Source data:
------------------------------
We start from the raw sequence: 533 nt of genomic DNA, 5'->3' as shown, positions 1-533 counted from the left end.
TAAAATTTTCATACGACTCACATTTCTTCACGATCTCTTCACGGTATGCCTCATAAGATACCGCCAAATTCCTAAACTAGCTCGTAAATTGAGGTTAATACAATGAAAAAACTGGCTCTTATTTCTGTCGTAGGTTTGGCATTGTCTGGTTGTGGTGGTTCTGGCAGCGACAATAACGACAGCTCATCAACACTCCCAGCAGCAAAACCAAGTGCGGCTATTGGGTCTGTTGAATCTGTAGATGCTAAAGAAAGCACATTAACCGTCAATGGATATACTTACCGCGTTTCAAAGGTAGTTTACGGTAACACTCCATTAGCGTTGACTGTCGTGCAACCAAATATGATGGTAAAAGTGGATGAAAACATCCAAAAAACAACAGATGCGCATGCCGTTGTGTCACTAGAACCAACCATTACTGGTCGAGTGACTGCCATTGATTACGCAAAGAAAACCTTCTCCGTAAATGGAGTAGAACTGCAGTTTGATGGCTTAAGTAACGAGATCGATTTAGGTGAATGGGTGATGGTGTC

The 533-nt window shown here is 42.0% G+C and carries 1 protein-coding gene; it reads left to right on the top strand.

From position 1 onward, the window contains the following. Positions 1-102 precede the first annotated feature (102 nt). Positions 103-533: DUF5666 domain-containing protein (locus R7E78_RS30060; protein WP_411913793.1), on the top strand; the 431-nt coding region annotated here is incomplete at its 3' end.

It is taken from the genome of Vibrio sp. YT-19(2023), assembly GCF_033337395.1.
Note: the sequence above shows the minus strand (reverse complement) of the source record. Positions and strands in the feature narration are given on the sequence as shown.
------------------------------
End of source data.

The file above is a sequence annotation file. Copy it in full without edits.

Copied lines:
We start from the raw sequence: 533 nt of genomic DNA, 5'->3' as shown, positions 1-533 counted from the left end.
TAAAATTTTCATACGACTCACATTTCTTCACGATCTCTTCACGGTATGCCTCATAAGATACCGCCAAATTCCTAAACTAGCTCGTAAATTGAGGTTAATACAATGAAAAAACTGGCTCTTATTTCTGTCGTAGGTTTGGCATTGTCTGGTTGTGGTGGTTCTGGCAGCGACAATAACGACAGCTCATCAACACTCCCAGCAGCAAAACCAAGTGCGGCTATTGGGTCTGTTGAATCTGTAGATGCTAAAGAAAGCACATTAACCGTCAATGGATATACTTACCGCGTTTCAAAGGTAGTTTACGGTAACACTCCATTAGCGTTGACTGTCGTGCAACCAAATATGATGGTAAAAGTGGATGAAAACATCCAAAAAACAACAGATGCGCATGCCGTTGTGTCACTAGAACCAACCATTACTGGTCGAGTGACTGCCATTGATTACGCAAAGAAAACCTTCTCCGTAAATGGAGTAGAACTGCAGTTTGATGGCTTAAGTAACGAGATCGATTTAGGTGAATGGGTGATGGTGTC

The 533-nt window shown here is 42.0% G+C and carries 1 protein-coding gene; it reads left to right on the top strand.

From position 1 onward, the window contains the following. Positions 1-102 precede the first annotated feature (102 nt). Positions 103-533: DUF5666 domain-containing protein (locus R7E78_RS30060; protein WP_411913793.1), on the top strand; the 431-nt coding region annotated here is incomplete at its 3' end.

It is taken from the genome of Vibrio sp. YT-19(2023), assembly GCF_033337395.1.
Note: the sequence above shows the minus strand (reverse complement) of the source record. Positions and strands in the feature narration are given on the sequence as shown.